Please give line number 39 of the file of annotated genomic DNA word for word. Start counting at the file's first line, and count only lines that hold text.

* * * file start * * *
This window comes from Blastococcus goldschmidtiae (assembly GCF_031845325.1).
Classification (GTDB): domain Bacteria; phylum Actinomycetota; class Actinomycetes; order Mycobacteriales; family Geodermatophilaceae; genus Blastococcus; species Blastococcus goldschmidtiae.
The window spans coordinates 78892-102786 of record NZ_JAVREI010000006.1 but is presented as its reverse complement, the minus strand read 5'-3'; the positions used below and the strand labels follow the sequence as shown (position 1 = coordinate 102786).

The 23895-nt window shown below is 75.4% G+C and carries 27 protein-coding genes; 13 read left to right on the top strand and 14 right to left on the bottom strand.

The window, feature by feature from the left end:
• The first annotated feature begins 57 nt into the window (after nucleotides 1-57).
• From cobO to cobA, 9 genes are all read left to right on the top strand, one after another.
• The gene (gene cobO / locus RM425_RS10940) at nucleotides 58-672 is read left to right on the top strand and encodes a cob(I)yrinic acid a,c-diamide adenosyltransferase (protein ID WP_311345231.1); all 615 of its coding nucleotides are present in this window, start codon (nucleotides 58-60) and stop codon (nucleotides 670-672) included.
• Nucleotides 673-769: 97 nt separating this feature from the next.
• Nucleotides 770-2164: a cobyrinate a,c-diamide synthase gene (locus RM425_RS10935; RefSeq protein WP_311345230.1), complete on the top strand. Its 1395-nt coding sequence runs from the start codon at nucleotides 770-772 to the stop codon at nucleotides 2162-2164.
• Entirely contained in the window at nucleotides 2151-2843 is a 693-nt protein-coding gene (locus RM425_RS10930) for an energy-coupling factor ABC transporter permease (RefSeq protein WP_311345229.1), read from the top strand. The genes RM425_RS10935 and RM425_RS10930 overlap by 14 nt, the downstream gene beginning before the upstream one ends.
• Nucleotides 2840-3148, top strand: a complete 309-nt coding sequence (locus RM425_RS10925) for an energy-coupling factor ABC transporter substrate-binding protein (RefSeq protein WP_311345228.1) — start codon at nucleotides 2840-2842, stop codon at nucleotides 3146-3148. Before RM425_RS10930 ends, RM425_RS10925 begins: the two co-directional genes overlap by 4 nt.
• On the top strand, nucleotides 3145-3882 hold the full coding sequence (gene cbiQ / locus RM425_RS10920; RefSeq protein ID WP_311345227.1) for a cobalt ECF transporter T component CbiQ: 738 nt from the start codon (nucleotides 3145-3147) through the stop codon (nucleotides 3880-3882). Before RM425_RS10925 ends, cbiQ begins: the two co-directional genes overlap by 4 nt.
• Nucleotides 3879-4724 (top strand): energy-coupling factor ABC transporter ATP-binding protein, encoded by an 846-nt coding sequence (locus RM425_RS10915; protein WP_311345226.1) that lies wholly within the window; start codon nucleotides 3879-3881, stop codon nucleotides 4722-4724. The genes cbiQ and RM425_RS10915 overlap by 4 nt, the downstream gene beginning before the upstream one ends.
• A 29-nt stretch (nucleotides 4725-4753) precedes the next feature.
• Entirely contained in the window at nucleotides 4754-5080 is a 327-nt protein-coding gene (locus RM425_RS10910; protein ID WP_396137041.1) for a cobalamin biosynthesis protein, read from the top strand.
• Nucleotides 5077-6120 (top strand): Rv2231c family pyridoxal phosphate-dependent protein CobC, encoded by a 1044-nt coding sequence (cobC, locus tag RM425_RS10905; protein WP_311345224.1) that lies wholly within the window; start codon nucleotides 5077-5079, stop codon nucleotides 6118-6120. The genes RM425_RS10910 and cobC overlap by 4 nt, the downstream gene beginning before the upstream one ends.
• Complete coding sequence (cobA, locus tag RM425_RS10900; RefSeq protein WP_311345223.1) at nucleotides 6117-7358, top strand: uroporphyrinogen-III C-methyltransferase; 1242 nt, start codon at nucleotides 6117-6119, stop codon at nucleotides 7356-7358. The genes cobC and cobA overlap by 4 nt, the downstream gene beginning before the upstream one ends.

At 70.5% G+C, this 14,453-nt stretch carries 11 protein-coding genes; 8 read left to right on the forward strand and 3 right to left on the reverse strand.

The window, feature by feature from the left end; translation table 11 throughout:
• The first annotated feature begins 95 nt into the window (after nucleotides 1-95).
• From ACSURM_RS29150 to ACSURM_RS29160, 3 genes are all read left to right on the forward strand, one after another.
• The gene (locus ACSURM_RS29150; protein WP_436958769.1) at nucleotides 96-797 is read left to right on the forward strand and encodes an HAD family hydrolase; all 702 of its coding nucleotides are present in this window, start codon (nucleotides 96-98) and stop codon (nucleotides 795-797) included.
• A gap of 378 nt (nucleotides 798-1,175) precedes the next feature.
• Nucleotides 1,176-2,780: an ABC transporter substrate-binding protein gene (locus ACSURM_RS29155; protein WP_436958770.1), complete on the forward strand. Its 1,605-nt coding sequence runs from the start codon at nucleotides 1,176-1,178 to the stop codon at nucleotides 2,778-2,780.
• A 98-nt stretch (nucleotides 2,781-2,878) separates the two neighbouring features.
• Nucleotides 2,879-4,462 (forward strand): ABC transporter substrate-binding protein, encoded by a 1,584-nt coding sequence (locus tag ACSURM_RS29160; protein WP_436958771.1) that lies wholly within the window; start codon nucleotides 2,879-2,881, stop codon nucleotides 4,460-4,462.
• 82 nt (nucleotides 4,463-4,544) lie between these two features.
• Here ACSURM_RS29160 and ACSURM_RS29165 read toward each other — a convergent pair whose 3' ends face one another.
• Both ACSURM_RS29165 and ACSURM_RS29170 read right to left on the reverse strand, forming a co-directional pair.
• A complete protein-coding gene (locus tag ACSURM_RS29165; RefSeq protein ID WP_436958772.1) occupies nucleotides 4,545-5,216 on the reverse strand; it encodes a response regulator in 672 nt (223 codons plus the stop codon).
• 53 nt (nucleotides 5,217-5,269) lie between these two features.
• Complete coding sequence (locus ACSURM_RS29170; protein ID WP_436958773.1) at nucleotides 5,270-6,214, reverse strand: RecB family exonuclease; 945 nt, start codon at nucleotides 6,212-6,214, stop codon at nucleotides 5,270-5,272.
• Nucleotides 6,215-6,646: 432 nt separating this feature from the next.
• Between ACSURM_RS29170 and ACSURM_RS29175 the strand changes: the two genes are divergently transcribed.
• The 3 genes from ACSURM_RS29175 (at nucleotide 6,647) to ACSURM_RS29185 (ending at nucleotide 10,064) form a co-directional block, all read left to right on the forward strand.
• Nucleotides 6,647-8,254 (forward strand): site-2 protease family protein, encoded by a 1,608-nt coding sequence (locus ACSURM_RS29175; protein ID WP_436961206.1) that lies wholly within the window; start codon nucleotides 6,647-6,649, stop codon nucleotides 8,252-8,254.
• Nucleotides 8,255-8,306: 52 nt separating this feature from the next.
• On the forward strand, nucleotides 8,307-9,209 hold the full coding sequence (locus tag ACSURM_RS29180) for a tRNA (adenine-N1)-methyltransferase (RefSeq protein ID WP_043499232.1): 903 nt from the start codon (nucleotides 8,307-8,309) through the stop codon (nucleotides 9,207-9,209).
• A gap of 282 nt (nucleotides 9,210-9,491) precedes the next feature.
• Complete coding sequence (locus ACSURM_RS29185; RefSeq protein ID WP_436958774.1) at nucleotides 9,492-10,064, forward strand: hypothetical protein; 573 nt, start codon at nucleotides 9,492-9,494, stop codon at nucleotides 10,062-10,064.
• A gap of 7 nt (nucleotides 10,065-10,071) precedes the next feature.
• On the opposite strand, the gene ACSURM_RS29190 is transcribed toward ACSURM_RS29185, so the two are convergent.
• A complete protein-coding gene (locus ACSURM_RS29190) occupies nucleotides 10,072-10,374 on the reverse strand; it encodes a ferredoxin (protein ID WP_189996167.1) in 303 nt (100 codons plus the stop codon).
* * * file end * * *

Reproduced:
• On the forward strand, nucleotides 8,307-9,209 hold the full coding sequence (locus tag ACSURM_RS29180) for a tRNA (adenine-N1)-methyltransferase (RefSeq protein ID WP_043499232.1): 903 nt from the start codon (nucleotides 8,307-8,309) through the stop codon (nucleotides 9,207-9,209).